February 14, 2017
On January 23, 2017, new liquor policies and Licensee Terms and Conditions took effect. New Liquor Control and Licensing Act and Liquor Control and Licensing Regulation also came into force. ABLE BC has created a new Industry Factsheet to summarize these changes how they may impact your business. Download it here: http://news.mediaedge.ca/assets/January_2017_ABLE_BC_Fact_Sheet.pdf.
We have also received requests from members to clarify some of these policy changes. Please find commonly asked questions and the LCLB’s responses below:
Q: New businesses are now eligible to apply for LP licenses. Do these businesses have to follow the same terms and conditions laid out in the LP Terms and Conditions handbook?
A: Yes. Just like any already existing LP establishments, a new business that receives an LP license must also comply with the LP Terms and Conditions Handbook, as well as any further terms and conditions that might be printed on their license or in letters issued to them by the general manager of the Liquor Control and Licensing Branch.
Q: Based on these rules, does this mean an LRS could also apply for an LP license and have a licensed lounge area within their liquor store?
A: No, that would not be possible. Section 58 of the Liquor Control and Licensing regulation states that an LRS needs to be separate from any other business, so an LP could not be located within an LRS. An LP and LRS could be side-by-side, however the two businesses couldn’t have any connecting door or access point. Each would also have to have its own dedicated entrance.
An association is permitted between an LRS and an LP allowing the use of a common name and other visual identifiers and allowing joint advertising and promotions. In addition, an LRS licensee can also own and operate an LP.
Q: Based on the new sampling rules, can an LRS have an enomatic wine machine that dispenses wine samples in their store and sell preloaded cards to charge for these samples?
A: There is no longer a requirement for liquor left over from sampling to be destroyed. Given that a staff member must still dispense the sample, this remains the largest benefit of the enomatic wine machine – that it stores and keeps fresh the wine being sampled.
An LRS can have an enomatic wine machine that stores and dispenses wine samples in their store and sell preloaded cards to charge for these samples. However, self-service of samples is still not permitted, which means a staff member must be present to provide the samples from the machine to customers. The below link contains information about serving samples: http://www2.gov.bc.ca/assets/gov/employment-business-and-economic-development/business-management/liquor-regulation-licensing/policy-directives/16-10_sampling.pdf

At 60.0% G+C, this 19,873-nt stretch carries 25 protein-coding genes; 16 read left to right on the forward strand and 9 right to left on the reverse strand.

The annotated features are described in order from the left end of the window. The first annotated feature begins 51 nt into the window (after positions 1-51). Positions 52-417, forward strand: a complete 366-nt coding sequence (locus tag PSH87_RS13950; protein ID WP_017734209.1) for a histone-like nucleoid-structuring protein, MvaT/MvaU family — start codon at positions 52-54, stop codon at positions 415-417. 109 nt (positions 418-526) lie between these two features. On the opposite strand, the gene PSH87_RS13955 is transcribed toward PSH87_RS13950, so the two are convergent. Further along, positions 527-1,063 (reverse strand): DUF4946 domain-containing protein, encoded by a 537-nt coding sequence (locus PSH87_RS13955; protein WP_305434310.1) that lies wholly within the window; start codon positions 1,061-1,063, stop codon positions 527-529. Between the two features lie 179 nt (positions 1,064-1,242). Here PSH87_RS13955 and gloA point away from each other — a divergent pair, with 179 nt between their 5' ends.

Q: Licensees can now apply in writing to request branch approval to serve liquor outside permitted hours. Is this also subject to municipal approval?
A: Hours after midnight at a Food Primary, or any extensions of hours for a Liquor Primary require local government/First Nations approval. As a reminder, circumstances would have to be of an exceptional nature and satisfy the General Manager that it is not contrary to the public interest or safety.
Q: BC manufacturers no longer require a separate agent license as they are permitted to promote and market their products off-site. What does “promote and market” entail? Does this mean they can sell products off-site?
A: The rules for marketing/promoting haven’t changed. The requirement for a manufacturer to hold an agent license in order for them to market/promote their product away from their manufacturing site has been removed. They can now do so simply under their manufacturer license.
BC manufacturers continue to be prohibited from selling liquor to the public off-site, other than applying for authorizations to sell at farmer/artisan markets. They can continue to promote/market their products through the media or provide samples in person at tastings in licensed establishments (however, they cannot sell these samples).